The final issue to which I want to refer is the problem of medical services and attention to medical records. We know that, in Sierra Leone, there were some 50 cases of malaria. By good luck, the first forces in happened to be heading for an exercise, so they had all the right inoculations and all was well, but I think I am right in saying that the spearhead battalion was not inoculated. Everyone in the spearhead battalion cannot be completely

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inoculated with everything all the time. It is medically a bad idea. I understand all that, but there was a problem and it was not unique.

I discussed the matter with some Australian army officers, who regularly have to operate in tropical situations. They were amazed at the drug being used by the British military and were not surprised that there were problems of dizziness, loss of vision and so on, which could be dangerous in a military situation.

I remember my experience with anti-malaria pills in Nicaragua. I was issued with two bottles. I had to take the pills from one bottle every day and from the other bottle every week. I got them the wrong way round. It was a most peculiar experience--not a very good one.

Mr. Nicholas Winterton: While my hon. Friend is on the subject of Army medical services, will he pay tribute to the TA, which is providing so many personnel to cover for military medical services in Kosovo, Bosnia and elsewhere? They are playing a valuable part.

Mr. Key: I echo that warm tribute to the TA and its contribution to defence medical services. We look forward to a resolution of the problems in defence medical services. No doubt that is a debate for another day.

I was pleased that the Minister for the Armed Forces answered a parliamentary question on Monday setting out the MOD's policy on tropical diseases. That is good news because it gets things set out properly, but there is another issue, to which I draw Ministers' attention. Regarding the Defence Committee report--I think it was the second--on Gulf war syndrome, the then Minister for the Armed Forces, my hon. Friend the Member for Mid-Sussex (Mr. Soames), said that the MOD faced the problem of a lack of records--when soldiers were inoculated in the field, records were not kept--that one of the answers was likely to be an electronic tag, which could be programmed on site, and that work was being done on that.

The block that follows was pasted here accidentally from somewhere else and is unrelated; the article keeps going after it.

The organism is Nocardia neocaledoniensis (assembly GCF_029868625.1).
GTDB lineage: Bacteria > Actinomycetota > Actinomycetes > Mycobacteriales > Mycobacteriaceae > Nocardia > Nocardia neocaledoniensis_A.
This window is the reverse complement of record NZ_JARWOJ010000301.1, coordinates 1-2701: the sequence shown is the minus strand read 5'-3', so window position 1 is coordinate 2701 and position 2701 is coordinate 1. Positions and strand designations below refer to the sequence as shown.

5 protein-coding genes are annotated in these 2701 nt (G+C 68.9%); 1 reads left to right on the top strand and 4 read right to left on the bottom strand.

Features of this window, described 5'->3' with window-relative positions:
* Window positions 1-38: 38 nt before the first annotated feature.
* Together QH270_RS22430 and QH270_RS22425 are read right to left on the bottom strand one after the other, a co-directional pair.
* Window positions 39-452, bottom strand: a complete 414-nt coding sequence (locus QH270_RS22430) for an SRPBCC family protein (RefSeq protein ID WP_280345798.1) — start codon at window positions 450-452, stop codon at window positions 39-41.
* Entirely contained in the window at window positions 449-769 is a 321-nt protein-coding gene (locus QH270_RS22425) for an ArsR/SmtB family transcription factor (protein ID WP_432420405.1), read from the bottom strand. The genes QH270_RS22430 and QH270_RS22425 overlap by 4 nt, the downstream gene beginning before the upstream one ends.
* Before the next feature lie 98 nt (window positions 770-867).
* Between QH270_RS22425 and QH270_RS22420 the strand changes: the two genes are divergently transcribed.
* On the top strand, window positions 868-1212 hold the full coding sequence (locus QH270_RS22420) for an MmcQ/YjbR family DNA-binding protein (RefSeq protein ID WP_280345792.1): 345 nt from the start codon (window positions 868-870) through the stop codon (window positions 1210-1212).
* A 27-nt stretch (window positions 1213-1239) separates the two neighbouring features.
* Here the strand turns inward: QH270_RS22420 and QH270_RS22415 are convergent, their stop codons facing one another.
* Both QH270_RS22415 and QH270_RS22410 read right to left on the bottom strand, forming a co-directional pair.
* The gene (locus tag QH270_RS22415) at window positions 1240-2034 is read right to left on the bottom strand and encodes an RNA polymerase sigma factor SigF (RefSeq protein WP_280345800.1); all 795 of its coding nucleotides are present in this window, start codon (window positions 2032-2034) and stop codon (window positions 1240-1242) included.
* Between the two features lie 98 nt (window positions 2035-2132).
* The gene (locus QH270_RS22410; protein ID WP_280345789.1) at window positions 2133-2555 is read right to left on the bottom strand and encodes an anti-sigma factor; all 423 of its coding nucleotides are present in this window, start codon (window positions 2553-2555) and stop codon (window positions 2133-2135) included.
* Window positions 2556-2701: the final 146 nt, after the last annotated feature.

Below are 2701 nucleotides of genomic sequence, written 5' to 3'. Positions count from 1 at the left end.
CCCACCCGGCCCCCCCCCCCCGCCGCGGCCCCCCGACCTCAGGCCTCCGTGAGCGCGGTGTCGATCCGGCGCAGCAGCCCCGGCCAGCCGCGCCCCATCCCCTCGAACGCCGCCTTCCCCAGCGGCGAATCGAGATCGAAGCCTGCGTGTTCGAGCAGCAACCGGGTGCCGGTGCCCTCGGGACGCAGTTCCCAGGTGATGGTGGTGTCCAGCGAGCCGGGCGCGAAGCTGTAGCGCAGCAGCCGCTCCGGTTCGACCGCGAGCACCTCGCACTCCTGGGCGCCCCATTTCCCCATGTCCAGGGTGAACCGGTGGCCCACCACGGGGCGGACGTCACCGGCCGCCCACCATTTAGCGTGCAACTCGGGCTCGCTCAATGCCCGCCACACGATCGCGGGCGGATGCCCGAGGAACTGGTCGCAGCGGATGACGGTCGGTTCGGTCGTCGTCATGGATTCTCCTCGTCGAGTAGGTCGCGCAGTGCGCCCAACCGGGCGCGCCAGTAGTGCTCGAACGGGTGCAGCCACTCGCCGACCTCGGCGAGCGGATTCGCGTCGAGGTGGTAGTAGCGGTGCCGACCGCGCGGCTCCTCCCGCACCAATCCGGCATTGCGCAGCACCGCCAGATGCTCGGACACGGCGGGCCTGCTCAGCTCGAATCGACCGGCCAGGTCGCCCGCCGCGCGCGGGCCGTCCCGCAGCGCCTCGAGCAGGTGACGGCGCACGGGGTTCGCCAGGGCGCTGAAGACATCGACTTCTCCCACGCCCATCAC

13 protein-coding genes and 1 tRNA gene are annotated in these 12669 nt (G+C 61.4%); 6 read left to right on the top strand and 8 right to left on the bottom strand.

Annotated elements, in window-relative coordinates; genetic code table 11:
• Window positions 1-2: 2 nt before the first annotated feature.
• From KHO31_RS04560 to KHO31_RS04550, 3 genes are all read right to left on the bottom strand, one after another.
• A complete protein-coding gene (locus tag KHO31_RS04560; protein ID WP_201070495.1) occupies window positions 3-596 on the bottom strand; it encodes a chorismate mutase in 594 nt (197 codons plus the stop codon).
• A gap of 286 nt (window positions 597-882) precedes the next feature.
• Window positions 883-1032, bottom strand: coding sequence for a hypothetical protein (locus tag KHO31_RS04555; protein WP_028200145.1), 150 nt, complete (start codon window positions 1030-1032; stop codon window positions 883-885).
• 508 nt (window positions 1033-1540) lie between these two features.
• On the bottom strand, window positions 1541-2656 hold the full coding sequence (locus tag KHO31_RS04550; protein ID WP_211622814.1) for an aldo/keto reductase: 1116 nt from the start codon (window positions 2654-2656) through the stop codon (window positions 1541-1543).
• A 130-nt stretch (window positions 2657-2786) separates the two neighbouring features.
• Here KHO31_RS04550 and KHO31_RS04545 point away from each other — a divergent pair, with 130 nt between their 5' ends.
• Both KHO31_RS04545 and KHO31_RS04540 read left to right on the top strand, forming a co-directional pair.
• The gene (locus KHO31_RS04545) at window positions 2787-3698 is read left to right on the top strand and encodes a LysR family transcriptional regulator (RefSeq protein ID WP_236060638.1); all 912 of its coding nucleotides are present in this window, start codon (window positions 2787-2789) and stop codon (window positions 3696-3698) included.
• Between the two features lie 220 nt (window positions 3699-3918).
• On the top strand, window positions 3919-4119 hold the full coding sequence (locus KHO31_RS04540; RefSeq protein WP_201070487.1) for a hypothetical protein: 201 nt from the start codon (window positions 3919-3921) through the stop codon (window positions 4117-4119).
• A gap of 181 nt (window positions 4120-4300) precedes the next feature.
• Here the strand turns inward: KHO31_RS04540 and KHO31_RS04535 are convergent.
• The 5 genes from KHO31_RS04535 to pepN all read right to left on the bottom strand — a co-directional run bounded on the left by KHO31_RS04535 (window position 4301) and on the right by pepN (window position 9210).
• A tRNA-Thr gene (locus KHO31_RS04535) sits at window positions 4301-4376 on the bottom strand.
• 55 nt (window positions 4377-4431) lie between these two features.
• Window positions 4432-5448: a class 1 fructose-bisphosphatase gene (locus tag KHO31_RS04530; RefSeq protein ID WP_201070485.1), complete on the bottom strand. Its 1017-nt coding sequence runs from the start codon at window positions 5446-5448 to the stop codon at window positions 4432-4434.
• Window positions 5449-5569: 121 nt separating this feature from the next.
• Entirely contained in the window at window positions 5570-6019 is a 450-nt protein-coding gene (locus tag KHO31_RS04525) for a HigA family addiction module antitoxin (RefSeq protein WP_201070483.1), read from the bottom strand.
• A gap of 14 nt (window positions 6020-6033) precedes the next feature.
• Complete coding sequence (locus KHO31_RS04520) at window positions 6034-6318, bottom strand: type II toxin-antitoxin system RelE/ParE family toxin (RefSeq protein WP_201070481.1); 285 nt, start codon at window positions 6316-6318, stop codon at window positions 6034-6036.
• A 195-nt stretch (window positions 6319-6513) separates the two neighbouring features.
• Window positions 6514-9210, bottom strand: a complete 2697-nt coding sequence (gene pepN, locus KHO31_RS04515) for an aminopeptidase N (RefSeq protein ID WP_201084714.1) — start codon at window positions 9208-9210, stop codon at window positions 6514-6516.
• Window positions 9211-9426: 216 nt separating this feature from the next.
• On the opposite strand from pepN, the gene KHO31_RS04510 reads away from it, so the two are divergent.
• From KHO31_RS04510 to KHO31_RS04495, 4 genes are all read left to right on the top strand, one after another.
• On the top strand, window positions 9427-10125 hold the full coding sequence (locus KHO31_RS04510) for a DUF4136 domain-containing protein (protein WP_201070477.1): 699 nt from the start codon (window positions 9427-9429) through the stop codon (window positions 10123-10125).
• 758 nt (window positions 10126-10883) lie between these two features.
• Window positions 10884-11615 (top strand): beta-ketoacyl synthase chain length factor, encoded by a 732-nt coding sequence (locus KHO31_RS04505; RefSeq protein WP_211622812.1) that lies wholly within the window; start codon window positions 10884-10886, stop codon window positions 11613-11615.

That was 1996. In 1999, I took the matter up and asked a parliamentary question. The Minister for the Armed Forces replied in a letter on 19 August, saying that smart cards could have personnel and logistics applications. He said:


I followed that up a year later with a question to the Secretary of State. The Under-Secretary answered on 19 June 2000, saying:


That was good news, but when I went to a Land Command briefing in September, no one present had ever heard anything about any such scheme. I wondered what was going on, given that six years had elapsed. Last week, I read an article in Computer Weekly headed "US Military Gets smartcards", which stated:


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We shall return to this debate tomorrow, and I simply wish to echo what I said earlier about today's debate being well informed and good natured. We have covered a lot of ground and I look forward to tomorrow.

9.46 pm

The Minister for the Armed Forces (Mr. John Spellar): Inevitably, certain items will be dealt with tomorrow, some by the Under-Secretary, and some by myself.

The hon. Member for Salisbury (Mr. Key) said that our debate had been good-humoured and good-natured, which was generally true. Unfortunately, however, it started rather unpleasantly with attacks from the hon. Members for Canterbury (Mr. Brazier) and for Portsmouth, South (Mr. Hancock) concerning Air Marshal Day's appearance before the Select Committee on Defence. I checked what happened. Officials asked Air Marshal Day whether he would give an interview to The Sunday Times. That paper could not get to the briefing that Air Marshal Day and an official gave on Tuesday. The interview was not at the instigation of Ministers although, of course, Ministers' offices would have been informed of it in the normal way. Any suggestion that Air Marshal Day was pressurised into giving an interview is utter nonsense and shows that the hon. Members for Portsmouth, South and for Canterbury do not know the man. It is appropriate to put that on the record. Indeed, the hon. Gentlemen gave differing interpretations of the matter and might have done better to have waited until the record came out, rather than leap in as they did.